Pecos R. abv SR 63 6/21 1330 Water
Pecos R. abv I-25 6/28 1045 Water 356* 5090 193 62.7 8.86 10.2 5K 402 491 0 10K 32* 76.6
Pecos R. abv SR 63 6/28 1130 Water
Pecos R. abv I-25 7/13 1045 Water 352* 7310 175 60.5 5.73 6.98 5K 565 689 0 10K 15.8 49
Pecos R. abv SR 63 7/13 1200 Water
Pecos R. abv I-25 8/7 1030 Water 202 107 128 44.5 4 5K 5K 122 147 1.92 10K 13.5 5K
Gallinas @ Gage 7/20 0915 Water 172 8 96.4 33.8 2.95 5K 5K 84.2 101 1.44 10K 10K
Gallinas @ FR 263 7/20 1150 Water 164 15 90.1 31.6 2.71 5K 5K 76.6 93.5 0 10K 10.8
Remark Codes: K - less than; C - calculated; * - water quality standards exceedance; nd - no data / not done
Horizontal Line - Divider

UNITS

mg/L milligrams per liter parts per million (ppm)
µg/L micrograms per liter parts per billion (ppb)
ng/L nanograms per liter parts per trillion (ppt)
mg/g milligrams per gram parts per million (ppm)
ng/g nanograms per gram parts per billion (ppb)
pC/L picoCuries per liter 2.22 disintegrations per minute
Horizontal Line - Divider

REMARK CODES

Remark codes are Legacy STORET or SWQB data qualifiers.
K – less than
L – greater than
J – estimated
Q – exceeded holding time
*- standards exceedence
nd – no data

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REFERENCES

Little, E. E. and Robin D. Calfee, US Geological Survey, Columbia Environmental Research
Center, Columbia, MO, 2000.The Effects of UVB Radiation on the Toxicity of Fire-
Fighting Chemicals, Final Report.
http://www.fs.fed.us/fire/aviation/retardant/USGS_report.htm
Moore, J. W., 1990. Inorganic Contaminants of Surface Water, Research and Monitoring
Priorities. Springer-Verlag. 334 pp.
Material Safety Data Sheet, 1/22/2001.
New Mexico Environment Department, 2000. Quality Assurance Project Plan for Water
Quality Management Programs.
New Mexico Water Quality Control Commission, 2/23/2000. Standards for Interstate and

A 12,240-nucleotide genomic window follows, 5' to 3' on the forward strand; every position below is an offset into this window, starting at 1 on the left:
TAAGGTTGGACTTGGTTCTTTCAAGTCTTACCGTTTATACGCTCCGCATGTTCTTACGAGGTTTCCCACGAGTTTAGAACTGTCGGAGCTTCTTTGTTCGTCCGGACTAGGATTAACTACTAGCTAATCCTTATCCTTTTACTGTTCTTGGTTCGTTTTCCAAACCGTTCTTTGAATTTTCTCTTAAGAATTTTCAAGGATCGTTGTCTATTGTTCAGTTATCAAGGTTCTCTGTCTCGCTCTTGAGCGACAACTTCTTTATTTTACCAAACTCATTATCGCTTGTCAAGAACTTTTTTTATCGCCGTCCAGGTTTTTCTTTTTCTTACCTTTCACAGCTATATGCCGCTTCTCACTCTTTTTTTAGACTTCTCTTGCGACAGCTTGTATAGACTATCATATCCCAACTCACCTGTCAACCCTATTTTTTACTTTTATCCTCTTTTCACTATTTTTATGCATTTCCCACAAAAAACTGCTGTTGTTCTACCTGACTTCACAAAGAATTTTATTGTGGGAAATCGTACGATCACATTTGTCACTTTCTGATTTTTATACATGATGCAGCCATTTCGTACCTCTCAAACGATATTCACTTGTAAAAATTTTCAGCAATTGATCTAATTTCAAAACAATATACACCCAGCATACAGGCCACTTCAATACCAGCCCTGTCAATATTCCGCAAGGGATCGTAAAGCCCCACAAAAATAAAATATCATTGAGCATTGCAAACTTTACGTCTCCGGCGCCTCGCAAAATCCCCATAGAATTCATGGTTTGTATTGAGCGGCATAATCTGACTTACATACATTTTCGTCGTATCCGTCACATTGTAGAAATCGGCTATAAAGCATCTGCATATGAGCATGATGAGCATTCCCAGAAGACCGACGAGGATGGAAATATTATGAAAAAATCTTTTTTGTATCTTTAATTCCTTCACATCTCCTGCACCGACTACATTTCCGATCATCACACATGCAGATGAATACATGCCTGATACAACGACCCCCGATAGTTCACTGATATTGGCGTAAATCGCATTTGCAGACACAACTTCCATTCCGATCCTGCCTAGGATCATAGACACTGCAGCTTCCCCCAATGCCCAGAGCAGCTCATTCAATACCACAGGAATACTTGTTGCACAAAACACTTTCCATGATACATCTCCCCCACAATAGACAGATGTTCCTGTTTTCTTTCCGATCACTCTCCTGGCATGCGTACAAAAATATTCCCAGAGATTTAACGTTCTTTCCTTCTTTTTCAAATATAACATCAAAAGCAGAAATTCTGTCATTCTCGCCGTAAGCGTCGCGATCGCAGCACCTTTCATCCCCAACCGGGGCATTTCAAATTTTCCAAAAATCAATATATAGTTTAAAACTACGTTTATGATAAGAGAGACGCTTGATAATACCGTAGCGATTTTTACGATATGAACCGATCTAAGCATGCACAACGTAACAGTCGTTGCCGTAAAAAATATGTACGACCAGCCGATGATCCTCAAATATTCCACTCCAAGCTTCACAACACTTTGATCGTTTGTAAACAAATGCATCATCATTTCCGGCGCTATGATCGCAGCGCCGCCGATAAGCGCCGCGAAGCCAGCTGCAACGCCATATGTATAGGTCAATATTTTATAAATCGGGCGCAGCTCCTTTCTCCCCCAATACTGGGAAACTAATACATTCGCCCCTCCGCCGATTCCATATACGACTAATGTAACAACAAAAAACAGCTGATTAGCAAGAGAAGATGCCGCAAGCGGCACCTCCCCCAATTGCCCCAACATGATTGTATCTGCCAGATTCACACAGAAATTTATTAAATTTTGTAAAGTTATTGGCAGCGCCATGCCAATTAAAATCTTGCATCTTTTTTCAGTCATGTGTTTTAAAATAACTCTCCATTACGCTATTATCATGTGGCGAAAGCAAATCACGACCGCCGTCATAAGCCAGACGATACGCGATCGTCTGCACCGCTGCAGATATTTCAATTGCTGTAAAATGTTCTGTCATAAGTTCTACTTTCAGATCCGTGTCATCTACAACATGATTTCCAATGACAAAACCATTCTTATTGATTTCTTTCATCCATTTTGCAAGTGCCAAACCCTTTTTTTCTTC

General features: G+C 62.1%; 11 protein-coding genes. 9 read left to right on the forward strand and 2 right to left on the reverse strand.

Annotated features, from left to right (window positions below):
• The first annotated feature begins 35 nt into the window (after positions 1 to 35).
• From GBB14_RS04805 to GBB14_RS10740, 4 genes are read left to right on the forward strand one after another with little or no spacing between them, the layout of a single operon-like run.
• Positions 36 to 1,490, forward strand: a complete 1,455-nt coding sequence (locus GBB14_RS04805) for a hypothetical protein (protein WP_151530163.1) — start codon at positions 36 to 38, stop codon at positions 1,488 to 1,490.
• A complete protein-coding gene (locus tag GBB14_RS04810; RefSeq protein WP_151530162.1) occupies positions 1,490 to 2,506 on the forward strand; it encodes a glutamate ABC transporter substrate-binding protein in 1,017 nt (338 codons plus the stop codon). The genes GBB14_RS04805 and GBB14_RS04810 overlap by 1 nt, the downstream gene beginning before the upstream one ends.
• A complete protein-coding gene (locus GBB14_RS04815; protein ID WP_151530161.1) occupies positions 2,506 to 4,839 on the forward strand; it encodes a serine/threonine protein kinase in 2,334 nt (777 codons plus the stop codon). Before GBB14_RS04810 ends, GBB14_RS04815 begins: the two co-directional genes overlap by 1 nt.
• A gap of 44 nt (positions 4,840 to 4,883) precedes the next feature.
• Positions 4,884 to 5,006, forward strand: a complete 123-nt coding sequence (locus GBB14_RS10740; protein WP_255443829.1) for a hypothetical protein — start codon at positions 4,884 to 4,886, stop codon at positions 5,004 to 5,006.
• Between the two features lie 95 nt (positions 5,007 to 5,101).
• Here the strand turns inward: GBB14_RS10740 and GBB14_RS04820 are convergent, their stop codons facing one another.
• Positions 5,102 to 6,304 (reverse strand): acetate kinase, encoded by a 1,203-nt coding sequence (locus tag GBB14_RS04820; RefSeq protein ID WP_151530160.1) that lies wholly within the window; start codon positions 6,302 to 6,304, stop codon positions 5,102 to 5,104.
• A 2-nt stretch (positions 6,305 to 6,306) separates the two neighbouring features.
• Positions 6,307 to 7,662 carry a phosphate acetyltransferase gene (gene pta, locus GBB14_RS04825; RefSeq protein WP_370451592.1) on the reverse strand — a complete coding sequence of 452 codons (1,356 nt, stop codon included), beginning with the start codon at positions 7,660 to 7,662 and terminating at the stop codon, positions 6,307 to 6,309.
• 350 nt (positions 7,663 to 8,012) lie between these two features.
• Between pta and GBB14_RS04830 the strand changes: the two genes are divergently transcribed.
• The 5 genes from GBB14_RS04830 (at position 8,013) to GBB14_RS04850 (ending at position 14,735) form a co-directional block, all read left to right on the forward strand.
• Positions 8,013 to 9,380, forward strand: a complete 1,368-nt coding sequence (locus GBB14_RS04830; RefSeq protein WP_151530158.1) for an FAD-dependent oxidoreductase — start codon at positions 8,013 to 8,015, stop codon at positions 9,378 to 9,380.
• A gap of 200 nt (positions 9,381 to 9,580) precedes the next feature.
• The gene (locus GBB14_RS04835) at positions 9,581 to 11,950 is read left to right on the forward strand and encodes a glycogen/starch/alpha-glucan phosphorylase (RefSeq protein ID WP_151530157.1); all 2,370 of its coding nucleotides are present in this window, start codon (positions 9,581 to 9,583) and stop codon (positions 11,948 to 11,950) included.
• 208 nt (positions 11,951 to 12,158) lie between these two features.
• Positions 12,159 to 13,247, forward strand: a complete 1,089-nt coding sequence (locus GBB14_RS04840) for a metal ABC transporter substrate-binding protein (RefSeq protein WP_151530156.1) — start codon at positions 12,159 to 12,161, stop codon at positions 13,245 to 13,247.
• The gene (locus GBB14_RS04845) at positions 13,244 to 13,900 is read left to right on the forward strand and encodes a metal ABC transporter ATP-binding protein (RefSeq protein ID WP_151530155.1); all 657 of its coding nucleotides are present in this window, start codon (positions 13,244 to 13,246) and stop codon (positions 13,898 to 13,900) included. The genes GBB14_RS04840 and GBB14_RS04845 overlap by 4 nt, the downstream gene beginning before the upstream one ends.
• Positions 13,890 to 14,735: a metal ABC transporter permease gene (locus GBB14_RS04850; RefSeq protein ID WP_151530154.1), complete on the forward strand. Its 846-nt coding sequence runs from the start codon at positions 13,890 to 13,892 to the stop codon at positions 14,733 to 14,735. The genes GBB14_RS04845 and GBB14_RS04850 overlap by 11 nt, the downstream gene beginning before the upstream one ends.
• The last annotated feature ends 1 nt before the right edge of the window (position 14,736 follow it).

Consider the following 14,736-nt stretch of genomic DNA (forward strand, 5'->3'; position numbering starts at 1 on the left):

Intrastate Surface Waters, 20.6.4 NMAC.
Robbie, W. et al., 2000. Viveash Fire Burned Area Emergency Rehabilitation Report
(BAER).  USDA Forest Service, Santa Fe National Forest, Pecos/Las Vegas Ranger District.
Rosgen, D. and Hilton Lee Silvey, 1996. Applied River Morphology, Wildland Hydrology,
Pagosa Springs, CO.
Yokelson, R. J., et al., 1997. Trace Gas Emissions from Specific Biomass Fire-types. Paper
Delivered at: START Synthesis Workshop on Greenhouse Gas Emission, Aerosols and Land Use and Cover Change in Southeast Asia, November 15 – 18,1997, Taipei, Taiwan.
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Additional Resources (PDF)

Bulleted Item... SWQB Online Resources
Bulleted Item...

Clearing the Waters, Fall 2012 issue article, "Wildfire and Water Quality in New Mexico"

Bulleted Item...

Special Water Quality Survey of the Pecos and Gallinas Rivers Below the Viveash and Manuelitas Fires - 2000; February 2001

Bulleted Item...

SWQB Mapper - View Active Fire Perimeters

Bulleted Item... Federal Emergency Management Agency (FEMA)
1. New Mexico Viveash Fire (FM-2304)
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For more information, please contact SWQB's Watershed Protection Section's Manager Abraham Franklin, at the address or phone number provided above.